(Natural News) A toothache may seem like a minor inconvenience, but when SHTF, this can affect your ability to gather survival supplies for your family. To avoid this kind of scenario, you can learn about natural remedies for toothaches and other dental emergencies that you may face in a post-SHTF world. (h/t to TheSurvivalistBlog.net)
10 natural remedies for toothaches
Check the list of 10 natural toothache remedies below or grow some of these herbs in your garden so you can have access to medicinal plants even during a disaster.
- Activated charcoal – Activated charcoal can draw out toxins from an abscessed or aching tooth and gum or mouth sores. Add a bit of water to activated charcoal to make a damp poultice, then pack it around the problem area. Let it sit for about five minutes before removing.
- Basil – Chew on fresh basil leaves to relieve a toothache. Basil can also treat bad breath.
- Chamomile – Chamomile can treat abscessed teeth, bleeding or swollen gums, mouth sores, and toothaches. Swish some chamomile antiseptic rinse around your mouth, let it linger over the infected area, then spit out the liquid. (Related: Don’t forget your toothbrush when SHTF: Off-grid oral hygiene.)
- Cloves – Cloves have natural antibacterial and anesthetic properties. Chew on a clove and spit it out afterward, or dab a drop or two of clove oil to soothe discomfort caused by a toothache.
- Echinacea tincture – Dab several drops of echinacea tincture near the source of a toothache or gum pain. The tincture can prevent mouth infections, and it can help numb the aching pain.
- Garlic – Garlic is an effective remedy for bleeding gums, intense cavity pain, and toothaches. Chew a salt-coated clove of garlic or place the garlic clove directly on top of the cavity or gum injury to reduce pain. Garlic has antibacterial properties that can relieve oral pain. It can also hasten the healing process for gum and mouth sores. An alternative is to crush a garlic clove, add a bit of water to make a paste, then pack the mixture into the cavity or around the source of a toothache or mouth pain.
- Parsley – Chew on parsley leaves to relieve toothache pain and to freshen your breath.
- Salt – Add a tablespoon of salt to 16 ounces of lukewarm water. Mix well, then gargle the mixture. Rinse and repeat as necessary several times a day to ease toothaches.
- Tea tree oil – Considered nature’s “antibiotic,” tea tree oil can cure a toothache. Add one or two drops of the essential oil to a glass of slightly warm water and gargle near the location of your toothache. Tea tree oil has anti-inflammatory properties, but it is not recommended for use on children younger than two years old.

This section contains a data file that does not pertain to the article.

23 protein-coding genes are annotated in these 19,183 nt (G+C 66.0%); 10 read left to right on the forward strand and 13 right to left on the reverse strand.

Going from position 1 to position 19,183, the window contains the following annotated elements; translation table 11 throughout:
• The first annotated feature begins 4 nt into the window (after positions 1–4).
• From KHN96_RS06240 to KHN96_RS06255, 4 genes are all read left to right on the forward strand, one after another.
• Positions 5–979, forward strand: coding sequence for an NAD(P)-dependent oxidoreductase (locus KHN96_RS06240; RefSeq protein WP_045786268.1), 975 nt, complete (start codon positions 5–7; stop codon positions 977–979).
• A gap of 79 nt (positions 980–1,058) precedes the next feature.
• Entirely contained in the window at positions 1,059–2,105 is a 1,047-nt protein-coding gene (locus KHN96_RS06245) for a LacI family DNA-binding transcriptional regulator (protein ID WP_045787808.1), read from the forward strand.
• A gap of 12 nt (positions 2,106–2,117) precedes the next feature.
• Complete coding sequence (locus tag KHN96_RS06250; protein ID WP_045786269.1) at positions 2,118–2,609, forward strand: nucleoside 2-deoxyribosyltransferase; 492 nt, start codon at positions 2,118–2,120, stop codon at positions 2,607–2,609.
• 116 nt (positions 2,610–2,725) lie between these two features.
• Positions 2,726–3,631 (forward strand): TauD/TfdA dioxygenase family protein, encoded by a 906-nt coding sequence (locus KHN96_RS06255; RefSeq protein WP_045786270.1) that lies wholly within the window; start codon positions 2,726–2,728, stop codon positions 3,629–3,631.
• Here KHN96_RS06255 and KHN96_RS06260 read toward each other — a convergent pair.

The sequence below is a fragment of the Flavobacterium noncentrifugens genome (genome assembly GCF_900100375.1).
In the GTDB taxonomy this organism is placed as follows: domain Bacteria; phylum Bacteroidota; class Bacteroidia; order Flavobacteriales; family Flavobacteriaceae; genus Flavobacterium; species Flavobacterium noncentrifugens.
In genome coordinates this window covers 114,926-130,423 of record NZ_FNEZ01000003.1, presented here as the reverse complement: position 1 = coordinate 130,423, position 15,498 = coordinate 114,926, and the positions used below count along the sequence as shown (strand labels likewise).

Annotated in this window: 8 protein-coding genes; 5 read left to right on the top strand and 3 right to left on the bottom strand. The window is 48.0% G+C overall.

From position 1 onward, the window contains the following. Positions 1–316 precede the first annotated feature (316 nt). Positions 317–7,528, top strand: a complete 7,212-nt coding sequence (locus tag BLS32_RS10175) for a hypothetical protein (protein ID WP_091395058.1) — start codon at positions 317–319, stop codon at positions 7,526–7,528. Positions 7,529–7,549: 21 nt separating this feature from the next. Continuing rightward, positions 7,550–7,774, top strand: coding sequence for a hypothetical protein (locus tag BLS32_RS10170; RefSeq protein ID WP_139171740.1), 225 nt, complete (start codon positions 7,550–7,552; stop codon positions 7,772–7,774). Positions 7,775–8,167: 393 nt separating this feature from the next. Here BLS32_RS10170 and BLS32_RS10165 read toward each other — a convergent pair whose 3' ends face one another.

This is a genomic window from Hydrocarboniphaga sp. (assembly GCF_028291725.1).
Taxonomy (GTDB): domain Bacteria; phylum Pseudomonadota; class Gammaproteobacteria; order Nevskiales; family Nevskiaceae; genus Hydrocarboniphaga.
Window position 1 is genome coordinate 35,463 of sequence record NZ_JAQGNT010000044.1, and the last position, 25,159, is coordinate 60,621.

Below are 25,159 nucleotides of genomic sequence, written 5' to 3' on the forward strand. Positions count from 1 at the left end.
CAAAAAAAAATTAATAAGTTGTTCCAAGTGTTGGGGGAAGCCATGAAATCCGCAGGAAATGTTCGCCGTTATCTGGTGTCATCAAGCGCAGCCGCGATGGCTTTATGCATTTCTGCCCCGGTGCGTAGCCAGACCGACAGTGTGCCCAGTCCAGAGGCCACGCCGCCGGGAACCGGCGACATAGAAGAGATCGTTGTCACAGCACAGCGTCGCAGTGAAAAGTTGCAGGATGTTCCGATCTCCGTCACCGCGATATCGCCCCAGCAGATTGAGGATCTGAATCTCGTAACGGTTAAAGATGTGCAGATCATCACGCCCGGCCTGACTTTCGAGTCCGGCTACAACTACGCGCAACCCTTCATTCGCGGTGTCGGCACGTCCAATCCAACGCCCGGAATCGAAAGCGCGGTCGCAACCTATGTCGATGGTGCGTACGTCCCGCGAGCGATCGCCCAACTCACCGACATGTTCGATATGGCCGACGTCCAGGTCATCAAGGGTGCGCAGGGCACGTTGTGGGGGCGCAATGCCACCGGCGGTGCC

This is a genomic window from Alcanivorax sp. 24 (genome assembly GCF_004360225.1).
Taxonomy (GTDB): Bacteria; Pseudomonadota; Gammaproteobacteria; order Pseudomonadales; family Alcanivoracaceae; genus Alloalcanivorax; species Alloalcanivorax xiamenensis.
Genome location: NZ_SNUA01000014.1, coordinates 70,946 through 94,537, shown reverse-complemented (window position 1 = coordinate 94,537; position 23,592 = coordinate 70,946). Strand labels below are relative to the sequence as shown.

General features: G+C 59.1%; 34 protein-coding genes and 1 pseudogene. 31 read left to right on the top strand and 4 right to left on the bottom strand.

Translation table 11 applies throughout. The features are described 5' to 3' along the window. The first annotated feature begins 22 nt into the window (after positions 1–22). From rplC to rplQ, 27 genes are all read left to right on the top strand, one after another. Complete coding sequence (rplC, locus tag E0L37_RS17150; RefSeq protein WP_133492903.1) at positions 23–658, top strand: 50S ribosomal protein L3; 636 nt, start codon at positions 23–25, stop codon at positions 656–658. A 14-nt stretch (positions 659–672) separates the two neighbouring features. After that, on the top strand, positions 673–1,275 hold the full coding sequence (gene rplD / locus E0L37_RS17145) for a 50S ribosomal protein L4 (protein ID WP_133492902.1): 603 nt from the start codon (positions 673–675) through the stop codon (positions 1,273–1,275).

- Turmeric – Turmeric can help ease toothache pain. Combine a teaspoon of turmeric with a bit of water to make a thick paste. Dab the turmeric paste onto the area of a toothache, or mouth sore. Turmeric’s antiseptic and anti-inflammatory properties can help relieve oral pain.
Recipes for a chamomile mouth rinse and echinacea tincture
Chamomile mouth rinse
- 2 chamomile tea bags (you can also use chamomile “pill balls” or 2 tablespoons of dried chamomile flowers)
- 1 cup of water
- ¼ teaspoon (tsp.) of vanilla extract (optional)
- ¼ tsp. lemon juice (optional)
- Boil the water and put the chamomile tea bags/pill balls/dried flowers into a bowl.
- Pour the boiling water over the chamomile to release its antibacterial and antiseptic properties.
- Let the chamomile steep in the boiling water for five to 10 minutes. Stir in the lemon juice or the vanilla extract.
- If you used dried flowers, strain the mixture. If you used tea bags, remove them from the mixture.
- Gargle with the chamomile mouth rinse for about one minute, then spit it out.
The benefits of an echinacea tincture
Also called the purple coneflower, the leaves, flowers, and roots of the echinacea plant are often used to make natural medicinal remedies. You can grow echinacea indoors or in a patio container. It will grow in most types of soil, and it requires little to no maintenance.
Echinacea possesses anti-inflammatory, antioxidant, and antiviral properties. The plant, which is also considered an immune-strengthening agent, is often used as an ingredient in natural remedies for gum disease, oral pain, and various infections.
- ½ cup of dried echinacea leaf (You can also use a mixture of dried leaves and roots.)
- 80 proof alcohol, like rum or vodka (You can also use apple cider vinegar.)
- A one-pint canning jar with ring and lid or a glass jar with a firm-fitting lid
- 2 teaspoons of water
- A wooden or metal mixing spoon
- Cheesecloth or coffee filter
- Boil the water.
- Fill the glass jar about half full with the dried echinacea leaves or a mixture of leaves and roots. Don’t overfill the jar with the dried ingredients.
- Pour the water over the dried echinacea. Let the mixture steep to draw out the plant’s medicinal properties.
- Fill the rest of the glass jar with your choice of alcohol or apple cider vinegar. Leave some head space of about ¼ of an inch.
- Use the spoon to stir the ingredients thoroughly. Place the lid on the jar.
- Store the echinacea tincture in a cool and dry area for three to six weeks. Shake the mixture daily during this period
- Strain the mixture using the cheesecloth or coffee filter, then store it in smaller bottles until ready to use or keep it in the glass jar.
Storing the echinacea tincture in smaller jars with a dropper-style lid will minimize exposure to light and air when opened. If made and stored properly, the tincture has a shelf life of about two years. However, the tincture’s shelf life may be reduced if the jar is opened repeatedly.
To view more articles with oral hygiene tips post-SHTF, visit Preparedness.news.